Unable to reset the password for a disabled account?!

So apparently, when using the recently introduced /resetPassword endpoint from the Authentication methods Graph API branch, we cannot reset the password for any user whose account is currently disabled (as in BlockCredential is set to True/AccountEnabled is set to False). No idea whether this is some inherent Graph API limitation or someone decided it’s how things should work. In any case, this is what you get currently:

$uri = "https://graph.microsoft.com/beta/users/user@domain.com/authentication/passwordMethods/28c10230-6103-485e-b985-444c60001490/resetPassword"
Invoke-WebRequest -Headers $authHeader -Uri $uri -Method Post

Invoke-WebRequest : The remote server returned an error: (400) Bad Request.
At line:2 char:13
+ Invoke-WebRequest -Headers $authHeader -Uri $uri -Method ...
+ ~~~~~~~~~~~~~~~~~~~~~~~~~~~~~~~~~~~~~~~~~~~~~~~~~~~~~~~~~
+ CategoryInfo : InvalidOperation: (System.Net.HttpWebRequest:HttpWebRequest) [Invoke-WebRequest], WebException
+ FullyQualifiedErrorId : WebCmdletWebResponseException,Microsoft.PowerShell.Commands.InvokeWebRequestCommand

Note that I didn’t specify a password in the POST request, but that’s perfectly acceptable for a cloud-only account and will result in generating a random password. And you will not get better results by actually providing a password value either. The error message itself is beyond helpful, so I resorted to using the good old StreamReader method to get the actual HTTP error response:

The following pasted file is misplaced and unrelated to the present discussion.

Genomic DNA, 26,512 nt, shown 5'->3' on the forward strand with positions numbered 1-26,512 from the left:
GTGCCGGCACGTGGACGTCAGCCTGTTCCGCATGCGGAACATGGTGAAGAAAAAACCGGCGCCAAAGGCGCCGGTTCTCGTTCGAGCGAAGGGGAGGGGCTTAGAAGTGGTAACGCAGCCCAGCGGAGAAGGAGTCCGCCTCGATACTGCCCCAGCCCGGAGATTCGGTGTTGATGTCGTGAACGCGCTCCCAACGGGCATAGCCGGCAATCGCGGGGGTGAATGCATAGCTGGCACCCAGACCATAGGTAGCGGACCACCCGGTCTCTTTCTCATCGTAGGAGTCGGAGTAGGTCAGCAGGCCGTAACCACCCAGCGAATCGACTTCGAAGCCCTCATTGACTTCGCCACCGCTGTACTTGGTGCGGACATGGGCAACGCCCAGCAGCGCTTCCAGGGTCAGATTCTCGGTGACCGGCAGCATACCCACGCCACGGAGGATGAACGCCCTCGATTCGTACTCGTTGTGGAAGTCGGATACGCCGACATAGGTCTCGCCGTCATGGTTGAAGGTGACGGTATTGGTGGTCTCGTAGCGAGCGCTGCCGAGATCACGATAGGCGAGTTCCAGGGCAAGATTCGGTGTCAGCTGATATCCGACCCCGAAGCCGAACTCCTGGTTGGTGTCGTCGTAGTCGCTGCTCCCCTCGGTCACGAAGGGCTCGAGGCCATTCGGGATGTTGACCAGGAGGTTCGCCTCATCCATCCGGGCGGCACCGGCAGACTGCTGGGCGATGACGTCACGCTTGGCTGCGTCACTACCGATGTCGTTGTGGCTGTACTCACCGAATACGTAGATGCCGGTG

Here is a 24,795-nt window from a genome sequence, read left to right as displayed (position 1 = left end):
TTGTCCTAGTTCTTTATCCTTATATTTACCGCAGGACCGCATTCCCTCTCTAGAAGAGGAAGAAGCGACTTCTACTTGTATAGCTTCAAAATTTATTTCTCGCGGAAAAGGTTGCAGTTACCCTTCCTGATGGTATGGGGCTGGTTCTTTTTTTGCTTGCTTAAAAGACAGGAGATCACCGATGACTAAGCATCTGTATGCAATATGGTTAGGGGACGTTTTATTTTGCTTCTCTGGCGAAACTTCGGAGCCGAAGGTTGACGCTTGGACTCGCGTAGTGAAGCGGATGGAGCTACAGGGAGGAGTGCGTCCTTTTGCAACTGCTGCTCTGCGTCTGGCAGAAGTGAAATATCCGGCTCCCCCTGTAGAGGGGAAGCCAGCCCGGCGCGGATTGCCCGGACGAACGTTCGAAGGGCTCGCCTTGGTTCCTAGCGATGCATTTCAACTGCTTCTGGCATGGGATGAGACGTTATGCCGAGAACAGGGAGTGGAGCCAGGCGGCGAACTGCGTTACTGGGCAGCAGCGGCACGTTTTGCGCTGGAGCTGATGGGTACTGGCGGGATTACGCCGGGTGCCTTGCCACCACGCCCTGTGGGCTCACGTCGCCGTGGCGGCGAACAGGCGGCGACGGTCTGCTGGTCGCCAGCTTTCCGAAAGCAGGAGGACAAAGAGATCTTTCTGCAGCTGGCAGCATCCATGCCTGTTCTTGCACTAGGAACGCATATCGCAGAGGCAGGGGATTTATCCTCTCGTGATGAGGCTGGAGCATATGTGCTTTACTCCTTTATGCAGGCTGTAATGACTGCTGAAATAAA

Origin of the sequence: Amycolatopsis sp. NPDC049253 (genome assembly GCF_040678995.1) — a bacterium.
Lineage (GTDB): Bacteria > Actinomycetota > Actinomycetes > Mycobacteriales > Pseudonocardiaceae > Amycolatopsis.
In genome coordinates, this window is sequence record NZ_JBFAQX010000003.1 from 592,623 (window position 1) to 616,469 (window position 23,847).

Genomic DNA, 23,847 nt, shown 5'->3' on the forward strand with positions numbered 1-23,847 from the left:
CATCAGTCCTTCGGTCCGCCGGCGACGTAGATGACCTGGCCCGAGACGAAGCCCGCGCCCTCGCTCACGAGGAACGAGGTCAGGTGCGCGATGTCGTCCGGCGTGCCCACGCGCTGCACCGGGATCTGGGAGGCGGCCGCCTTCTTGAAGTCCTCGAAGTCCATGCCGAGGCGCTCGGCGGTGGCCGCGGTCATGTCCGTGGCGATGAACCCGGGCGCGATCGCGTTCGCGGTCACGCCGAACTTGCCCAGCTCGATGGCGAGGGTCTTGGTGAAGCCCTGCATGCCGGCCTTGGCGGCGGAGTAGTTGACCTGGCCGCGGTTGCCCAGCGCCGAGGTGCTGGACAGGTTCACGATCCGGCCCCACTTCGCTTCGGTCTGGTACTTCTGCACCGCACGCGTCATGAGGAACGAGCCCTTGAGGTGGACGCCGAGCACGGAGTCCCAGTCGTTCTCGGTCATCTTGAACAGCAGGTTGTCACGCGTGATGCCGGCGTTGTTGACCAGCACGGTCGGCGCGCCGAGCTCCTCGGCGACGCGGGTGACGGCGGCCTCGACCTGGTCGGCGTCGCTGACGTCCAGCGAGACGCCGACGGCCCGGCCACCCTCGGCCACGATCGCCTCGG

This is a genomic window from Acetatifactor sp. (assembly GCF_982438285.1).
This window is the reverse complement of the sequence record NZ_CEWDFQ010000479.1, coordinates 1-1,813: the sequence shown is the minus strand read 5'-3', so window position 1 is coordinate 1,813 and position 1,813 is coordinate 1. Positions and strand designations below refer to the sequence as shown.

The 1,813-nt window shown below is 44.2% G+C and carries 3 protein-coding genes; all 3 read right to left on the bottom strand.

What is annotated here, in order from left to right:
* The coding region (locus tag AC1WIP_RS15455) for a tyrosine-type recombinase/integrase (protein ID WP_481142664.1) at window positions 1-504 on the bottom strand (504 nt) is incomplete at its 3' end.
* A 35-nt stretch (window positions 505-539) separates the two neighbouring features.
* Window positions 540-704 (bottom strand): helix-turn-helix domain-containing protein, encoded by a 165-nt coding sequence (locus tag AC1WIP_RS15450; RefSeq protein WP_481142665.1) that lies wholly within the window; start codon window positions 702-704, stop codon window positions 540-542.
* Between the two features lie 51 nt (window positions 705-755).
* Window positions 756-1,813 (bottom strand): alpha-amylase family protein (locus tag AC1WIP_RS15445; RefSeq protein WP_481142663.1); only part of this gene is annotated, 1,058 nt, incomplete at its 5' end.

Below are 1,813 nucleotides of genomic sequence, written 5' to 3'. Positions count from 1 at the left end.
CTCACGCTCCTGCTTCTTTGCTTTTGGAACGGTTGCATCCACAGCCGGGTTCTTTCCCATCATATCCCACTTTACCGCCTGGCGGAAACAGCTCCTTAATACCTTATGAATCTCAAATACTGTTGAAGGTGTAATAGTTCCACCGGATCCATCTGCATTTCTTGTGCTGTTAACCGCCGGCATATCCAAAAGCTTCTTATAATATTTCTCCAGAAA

$uri = "https://graph.microsoft.com/beta/users/user@domain.com/authentication/passwordMethods/28c10230-6103-485e-b985-444c60001490/resetPassword"
try { Invoke-WebRequest -Headers $authHeader -Uri $uri -Method Post -ErrorAction Stop -Body ($body | ConvertTo-Json -Depth 6) }
catch [System.Net.WebException] {
if ($_.Exception.Response -eq $null) { throw }

#Get the full error response
$streamReader = [System.IO.StreamReader]::new($_.Exception.Response.GetResponseStream())
$streamReader.BaseStream.Position = 0
$errResp = $streamReader.ReadToEnd() | ConvertFrom-Json

if ($errResp.error.code -match "ResourceNotFound|Request_ResourceNotFound") { Write-Verbose "Resource $uri not found, skipping..."; return } #404, continue
elseif ($errResp.error.code -eq "BadRequest") { $errResp | return } #400, we should terminate... but stupid Graph sometimes returns 400 instead of 404
elseif ($errResp.error.code -eq "Forbidden") { Write-Verbose "Insufficient permissions to run the Graph API call, aborting..."; throw } #403, terminate
elseif ($errResp.error.code -eq "InvalidAuthenticationToken") { Write-Verbose "Access token is invalid, exiting the script." ; throw }
else { $errResp ; throw }
catch { $_ ; return }

which in turn gives us a proper error message:

@{code=badRequest; message={"error":{"code":"BadRequest","message":"User is blocked","innerError":{"request-id":"27fcaac5-bc4a-4b77-8152-02742a5dabf6","date":"2021-05-18T16:11:44.908418Z"}}}; innerError=}

Trying the same operation via the Azure AD blade will result in the following message:

Fortunately, we can work around this idiocy by using the good old Set-MsolUserPassword cmdlet or performing the reset via the Microsoft 365 Admin Center. For now.


This entry was posted in Azure AD, Graph API, Microsoft 365, Office 365. Bookmark the permalink.

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